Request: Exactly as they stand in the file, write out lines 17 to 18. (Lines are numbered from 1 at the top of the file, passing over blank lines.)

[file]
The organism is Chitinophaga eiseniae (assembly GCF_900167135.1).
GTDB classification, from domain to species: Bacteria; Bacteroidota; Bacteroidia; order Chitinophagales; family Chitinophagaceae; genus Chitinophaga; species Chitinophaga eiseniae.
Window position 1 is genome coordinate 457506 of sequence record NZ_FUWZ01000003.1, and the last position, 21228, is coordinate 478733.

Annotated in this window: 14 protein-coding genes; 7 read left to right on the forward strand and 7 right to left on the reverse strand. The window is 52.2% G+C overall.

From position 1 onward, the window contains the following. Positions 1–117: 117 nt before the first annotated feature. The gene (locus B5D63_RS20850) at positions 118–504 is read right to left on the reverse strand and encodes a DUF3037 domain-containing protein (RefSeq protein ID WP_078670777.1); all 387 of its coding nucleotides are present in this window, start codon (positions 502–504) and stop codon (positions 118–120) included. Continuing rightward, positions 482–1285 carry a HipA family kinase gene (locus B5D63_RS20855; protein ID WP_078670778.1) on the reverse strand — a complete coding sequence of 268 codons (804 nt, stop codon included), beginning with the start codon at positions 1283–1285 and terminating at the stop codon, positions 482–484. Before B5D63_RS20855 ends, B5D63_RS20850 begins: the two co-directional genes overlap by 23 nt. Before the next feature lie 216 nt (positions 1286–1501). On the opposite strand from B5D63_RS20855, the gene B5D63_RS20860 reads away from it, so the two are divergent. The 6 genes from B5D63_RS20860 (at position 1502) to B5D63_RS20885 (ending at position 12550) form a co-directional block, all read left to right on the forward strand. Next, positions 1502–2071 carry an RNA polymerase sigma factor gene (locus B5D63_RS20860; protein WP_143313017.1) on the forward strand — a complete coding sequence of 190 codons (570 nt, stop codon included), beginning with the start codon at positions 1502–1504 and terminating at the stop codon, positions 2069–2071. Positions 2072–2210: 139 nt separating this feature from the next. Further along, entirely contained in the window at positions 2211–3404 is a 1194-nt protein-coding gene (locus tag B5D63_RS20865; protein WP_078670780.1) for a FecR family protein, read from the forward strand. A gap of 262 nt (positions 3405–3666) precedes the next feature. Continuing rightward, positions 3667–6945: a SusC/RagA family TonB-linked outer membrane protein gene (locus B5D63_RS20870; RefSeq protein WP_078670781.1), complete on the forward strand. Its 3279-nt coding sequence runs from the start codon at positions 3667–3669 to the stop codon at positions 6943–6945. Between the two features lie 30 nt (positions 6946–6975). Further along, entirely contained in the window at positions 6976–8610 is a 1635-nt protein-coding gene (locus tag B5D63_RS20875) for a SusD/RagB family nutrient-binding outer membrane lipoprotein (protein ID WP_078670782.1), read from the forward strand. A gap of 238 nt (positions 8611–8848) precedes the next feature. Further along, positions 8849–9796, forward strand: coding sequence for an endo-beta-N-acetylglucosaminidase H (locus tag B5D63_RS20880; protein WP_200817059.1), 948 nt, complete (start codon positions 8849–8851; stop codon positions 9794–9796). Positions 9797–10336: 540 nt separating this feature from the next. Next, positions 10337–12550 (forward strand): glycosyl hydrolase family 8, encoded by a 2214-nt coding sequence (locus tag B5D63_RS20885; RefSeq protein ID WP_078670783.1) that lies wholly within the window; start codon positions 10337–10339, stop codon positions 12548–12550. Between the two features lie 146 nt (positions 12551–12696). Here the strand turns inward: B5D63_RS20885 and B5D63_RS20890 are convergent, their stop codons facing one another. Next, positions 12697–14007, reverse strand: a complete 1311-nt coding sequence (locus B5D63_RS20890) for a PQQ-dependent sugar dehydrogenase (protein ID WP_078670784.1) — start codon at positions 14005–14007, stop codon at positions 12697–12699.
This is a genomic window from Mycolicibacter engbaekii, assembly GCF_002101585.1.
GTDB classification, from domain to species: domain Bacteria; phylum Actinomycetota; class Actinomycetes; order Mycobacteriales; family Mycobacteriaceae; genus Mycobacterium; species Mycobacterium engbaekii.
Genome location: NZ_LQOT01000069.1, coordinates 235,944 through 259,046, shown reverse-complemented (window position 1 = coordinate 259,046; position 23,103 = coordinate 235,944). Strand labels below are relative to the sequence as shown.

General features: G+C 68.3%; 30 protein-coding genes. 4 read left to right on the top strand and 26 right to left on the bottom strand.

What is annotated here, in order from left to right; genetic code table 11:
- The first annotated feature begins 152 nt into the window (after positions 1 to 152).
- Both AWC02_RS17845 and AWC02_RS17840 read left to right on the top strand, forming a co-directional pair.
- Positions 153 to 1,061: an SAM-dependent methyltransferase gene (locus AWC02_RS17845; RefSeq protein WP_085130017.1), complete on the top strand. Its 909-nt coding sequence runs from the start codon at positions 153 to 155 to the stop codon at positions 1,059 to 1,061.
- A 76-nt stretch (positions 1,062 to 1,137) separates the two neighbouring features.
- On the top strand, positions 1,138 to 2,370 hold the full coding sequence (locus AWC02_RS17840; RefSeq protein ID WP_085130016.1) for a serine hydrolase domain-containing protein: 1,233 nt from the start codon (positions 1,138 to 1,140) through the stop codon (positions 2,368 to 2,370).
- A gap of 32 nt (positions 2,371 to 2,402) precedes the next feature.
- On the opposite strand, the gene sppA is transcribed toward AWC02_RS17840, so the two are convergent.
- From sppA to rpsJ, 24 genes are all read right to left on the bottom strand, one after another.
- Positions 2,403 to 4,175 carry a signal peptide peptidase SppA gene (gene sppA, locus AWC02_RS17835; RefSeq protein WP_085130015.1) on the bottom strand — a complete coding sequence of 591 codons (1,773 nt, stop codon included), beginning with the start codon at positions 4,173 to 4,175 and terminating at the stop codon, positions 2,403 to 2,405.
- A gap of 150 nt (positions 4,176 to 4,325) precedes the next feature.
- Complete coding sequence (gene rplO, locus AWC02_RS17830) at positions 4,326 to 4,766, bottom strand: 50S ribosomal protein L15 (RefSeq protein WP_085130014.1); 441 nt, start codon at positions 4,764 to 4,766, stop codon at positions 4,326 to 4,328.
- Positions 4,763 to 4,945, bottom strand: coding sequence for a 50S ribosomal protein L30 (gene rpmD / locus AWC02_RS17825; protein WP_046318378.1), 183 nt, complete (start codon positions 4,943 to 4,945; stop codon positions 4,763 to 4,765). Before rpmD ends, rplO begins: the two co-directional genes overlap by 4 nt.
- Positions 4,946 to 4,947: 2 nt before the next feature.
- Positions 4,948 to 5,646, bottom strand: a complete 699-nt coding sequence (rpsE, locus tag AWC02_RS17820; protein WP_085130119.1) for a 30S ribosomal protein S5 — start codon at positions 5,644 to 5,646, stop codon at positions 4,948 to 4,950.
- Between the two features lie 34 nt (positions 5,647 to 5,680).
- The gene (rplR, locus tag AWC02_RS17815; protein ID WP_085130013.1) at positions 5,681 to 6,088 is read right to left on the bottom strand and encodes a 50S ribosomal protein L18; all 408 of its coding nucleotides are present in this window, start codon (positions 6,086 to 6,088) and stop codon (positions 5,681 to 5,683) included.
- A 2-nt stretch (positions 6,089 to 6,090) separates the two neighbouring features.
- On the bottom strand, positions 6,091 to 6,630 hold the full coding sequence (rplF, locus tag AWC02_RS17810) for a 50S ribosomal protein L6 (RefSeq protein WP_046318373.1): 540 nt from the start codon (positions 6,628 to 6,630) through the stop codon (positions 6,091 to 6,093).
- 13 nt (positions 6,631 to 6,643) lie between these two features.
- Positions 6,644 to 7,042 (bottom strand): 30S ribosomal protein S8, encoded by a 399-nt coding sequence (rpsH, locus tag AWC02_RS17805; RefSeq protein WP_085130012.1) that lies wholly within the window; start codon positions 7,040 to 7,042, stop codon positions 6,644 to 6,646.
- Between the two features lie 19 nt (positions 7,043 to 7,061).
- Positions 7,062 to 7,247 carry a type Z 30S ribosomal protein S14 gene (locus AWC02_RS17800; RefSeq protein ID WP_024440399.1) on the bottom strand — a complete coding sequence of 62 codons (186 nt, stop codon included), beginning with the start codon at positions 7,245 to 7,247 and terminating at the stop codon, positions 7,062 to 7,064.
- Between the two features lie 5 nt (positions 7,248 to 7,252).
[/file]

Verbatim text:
- On the opposite strand, the gene sppA is transcribed toward AWC02_RS17840, so the two are convergent.
- From sppA to rpsJ, 24 genes are all read right to left on the bottom strand, one after another.